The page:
A few years ago I started my own training and development business. Yup, I made the plunge into business ownership. I had a lot of ideas about what owning my own business would be like. Some were right and some were really wrong.
I was recently reading “Guerrilla Marketing: Job Escape Plan” by Jay Conrad Levinson and Andrew Neitlich (one of my mentors). They offer a list of 13 of the most common misconceptions about business ownership. Here are the 5 that most resonated with me:
- A Brilliant Business Plan is a Must: When I first started out I was perplexed and puzzled by the concept of creating a rock-solid business plan. I had never created one before and just knew the key to my success was blowing people away with one. No one has ever asked for one! A short business plan is a great start to your business. However, what you do need to have is a very strong marketing plan.
- You Finally Have Enough Money to Start: Wrong! A business can be like a “black hole”. It will suck all the money up you throw at it. You will always be able to spend more money on your business. The question is “should you?” One area that is a major “black hole” in business can be marketing. There are many ways to spend marketing dollars. Without a strong marketing plan you can go broke very quickly. With a good plan though, marketing does not have to cost as much as you think.
- If You Build it They Will Come: Hang a sign. Hand out some business cards. Tell people what you are doing…and they will knock down your doors. Wrong! No matter what your product or service, if you can’t sell it you will go out of business. Have I mentioned taking the time to develop a strong marketing plan?
- You Have to Have a $1,000,000 Idea: Let’s be honest, we all believe this one. We sit around and wish we could just come up with the idea and then we can start the business. The truth is the chance of you coming up with a $1,000,000 idea are about 1/1,000,000. Don’t wait for the idea. Businesses are started everyday that are based on passion, purpose and some hard work. You don’t need to find a $1,000,000 idea…you need to just find your niche. By the way, your niche is outlined in your marketing plan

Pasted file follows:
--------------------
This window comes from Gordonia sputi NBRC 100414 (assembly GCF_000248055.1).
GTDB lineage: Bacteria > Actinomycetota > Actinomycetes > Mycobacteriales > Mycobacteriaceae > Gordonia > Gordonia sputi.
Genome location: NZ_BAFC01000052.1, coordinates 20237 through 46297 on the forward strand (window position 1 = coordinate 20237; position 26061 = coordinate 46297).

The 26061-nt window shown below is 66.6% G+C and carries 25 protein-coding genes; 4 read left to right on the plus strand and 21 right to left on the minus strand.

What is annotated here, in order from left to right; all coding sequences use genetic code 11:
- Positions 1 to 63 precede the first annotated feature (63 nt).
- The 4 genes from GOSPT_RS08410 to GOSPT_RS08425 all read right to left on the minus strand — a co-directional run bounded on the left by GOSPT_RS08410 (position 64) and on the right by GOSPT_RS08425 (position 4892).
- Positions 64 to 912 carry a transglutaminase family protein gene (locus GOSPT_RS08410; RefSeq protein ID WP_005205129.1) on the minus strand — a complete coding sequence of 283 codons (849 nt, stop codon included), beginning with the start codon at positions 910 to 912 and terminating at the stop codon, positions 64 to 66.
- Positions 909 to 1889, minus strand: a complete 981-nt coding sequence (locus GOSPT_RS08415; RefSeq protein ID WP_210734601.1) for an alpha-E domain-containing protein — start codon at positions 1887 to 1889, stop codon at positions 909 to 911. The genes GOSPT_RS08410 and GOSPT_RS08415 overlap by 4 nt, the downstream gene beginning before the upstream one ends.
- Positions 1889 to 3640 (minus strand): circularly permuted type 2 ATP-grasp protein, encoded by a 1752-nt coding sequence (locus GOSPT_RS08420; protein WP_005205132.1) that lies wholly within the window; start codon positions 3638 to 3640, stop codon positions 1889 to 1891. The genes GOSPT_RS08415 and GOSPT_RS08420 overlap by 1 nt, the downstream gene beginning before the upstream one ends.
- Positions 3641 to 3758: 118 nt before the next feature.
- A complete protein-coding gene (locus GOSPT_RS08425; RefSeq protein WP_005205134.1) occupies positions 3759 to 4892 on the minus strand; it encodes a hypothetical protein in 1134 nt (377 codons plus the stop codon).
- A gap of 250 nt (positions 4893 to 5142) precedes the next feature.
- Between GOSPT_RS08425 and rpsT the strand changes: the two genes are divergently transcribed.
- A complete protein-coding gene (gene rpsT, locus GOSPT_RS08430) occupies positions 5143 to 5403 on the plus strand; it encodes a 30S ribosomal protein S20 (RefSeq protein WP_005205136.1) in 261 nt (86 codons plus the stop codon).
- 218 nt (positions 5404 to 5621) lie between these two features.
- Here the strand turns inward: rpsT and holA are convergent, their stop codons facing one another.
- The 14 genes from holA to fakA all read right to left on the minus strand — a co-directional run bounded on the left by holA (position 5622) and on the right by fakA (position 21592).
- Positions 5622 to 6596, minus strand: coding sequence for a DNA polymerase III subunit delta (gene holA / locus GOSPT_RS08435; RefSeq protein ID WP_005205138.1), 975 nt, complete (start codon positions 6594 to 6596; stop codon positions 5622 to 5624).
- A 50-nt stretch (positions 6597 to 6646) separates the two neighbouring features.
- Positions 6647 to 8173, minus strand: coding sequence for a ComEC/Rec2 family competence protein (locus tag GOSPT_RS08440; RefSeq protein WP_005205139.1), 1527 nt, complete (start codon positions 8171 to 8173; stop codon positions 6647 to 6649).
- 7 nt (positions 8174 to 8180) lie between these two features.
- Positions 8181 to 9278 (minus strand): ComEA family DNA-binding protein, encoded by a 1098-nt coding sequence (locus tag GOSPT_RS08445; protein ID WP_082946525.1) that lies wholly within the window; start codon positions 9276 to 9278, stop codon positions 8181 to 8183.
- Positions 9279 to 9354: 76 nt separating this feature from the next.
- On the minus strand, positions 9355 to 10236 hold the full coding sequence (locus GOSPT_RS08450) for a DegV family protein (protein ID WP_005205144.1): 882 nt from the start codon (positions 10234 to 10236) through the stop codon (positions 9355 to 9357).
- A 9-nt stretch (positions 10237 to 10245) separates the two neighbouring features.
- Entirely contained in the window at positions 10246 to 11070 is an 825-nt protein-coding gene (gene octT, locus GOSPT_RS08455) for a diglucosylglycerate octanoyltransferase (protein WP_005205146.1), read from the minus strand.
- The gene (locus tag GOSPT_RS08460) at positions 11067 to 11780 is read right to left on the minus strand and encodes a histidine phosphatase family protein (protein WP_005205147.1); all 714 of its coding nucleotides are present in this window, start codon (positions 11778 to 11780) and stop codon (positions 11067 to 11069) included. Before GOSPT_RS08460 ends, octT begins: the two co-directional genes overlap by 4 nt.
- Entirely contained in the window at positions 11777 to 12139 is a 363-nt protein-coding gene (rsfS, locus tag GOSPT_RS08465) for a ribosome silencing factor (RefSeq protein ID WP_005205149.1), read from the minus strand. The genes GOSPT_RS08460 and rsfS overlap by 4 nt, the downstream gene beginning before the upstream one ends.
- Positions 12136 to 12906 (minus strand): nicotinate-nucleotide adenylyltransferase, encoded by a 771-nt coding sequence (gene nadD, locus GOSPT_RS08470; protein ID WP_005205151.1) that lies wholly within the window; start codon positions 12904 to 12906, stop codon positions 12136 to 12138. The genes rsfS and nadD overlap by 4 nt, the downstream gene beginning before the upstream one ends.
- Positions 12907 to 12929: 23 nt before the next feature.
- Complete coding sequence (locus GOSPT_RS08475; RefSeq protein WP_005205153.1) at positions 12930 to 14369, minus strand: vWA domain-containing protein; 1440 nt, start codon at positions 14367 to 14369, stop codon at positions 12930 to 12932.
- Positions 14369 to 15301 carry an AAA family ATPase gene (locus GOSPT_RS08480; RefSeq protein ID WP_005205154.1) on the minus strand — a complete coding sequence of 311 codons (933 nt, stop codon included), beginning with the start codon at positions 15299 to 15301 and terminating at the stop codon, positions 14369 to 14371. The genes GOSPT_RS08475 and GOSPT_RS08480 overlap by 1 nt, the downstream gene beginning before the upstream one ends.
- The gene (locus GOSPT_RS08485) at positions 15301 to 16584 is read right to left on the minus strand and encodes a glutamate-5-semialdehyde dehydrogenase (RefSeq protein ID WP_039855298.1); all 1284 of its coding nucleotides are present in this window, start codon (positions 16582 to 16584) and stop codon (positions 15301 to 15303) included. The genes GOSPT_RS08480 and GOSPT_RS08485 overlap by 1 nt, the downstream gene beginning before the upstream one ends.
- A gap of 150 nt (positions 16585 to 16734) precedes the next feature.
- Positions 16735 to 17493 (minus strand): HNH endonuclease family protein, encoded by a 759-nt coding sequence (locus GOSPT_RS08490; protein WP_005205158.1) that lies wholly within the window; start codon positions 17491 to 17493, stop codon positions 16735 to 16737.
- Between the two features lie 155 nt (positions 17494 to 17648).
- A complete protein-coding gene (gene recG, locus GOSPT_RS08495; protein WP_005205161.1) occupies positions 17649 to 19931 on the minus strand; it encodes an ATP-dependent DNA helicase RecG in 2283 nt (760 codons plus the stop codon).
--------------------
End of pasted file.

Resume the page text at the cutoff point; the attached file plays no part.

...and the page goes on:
- If Your Business Fails, You are a Failure: Wow! That’s a lot of pressure…and not true. Businesses fail everyday. The owners of those businesses can either sink or swim. Those who swim come up with a way to leverage their experience and learn. Those who sink let the failure label them and are never able to come up for air. Your new experiences, relationships and knowledge can propel you to success in your next business venture or your next job. You can add that to your personal marketing plan!
As you can tell, the mistake I made early on was not understanding that importance about a marketing plan. More specifically, underestimating the amount of work I would spend on sales.
If you are a business owner, what misconceptions did you have about ownership when you were starting out?
If you are considering your own launch, what questions do you have that maybe we can clear up for you?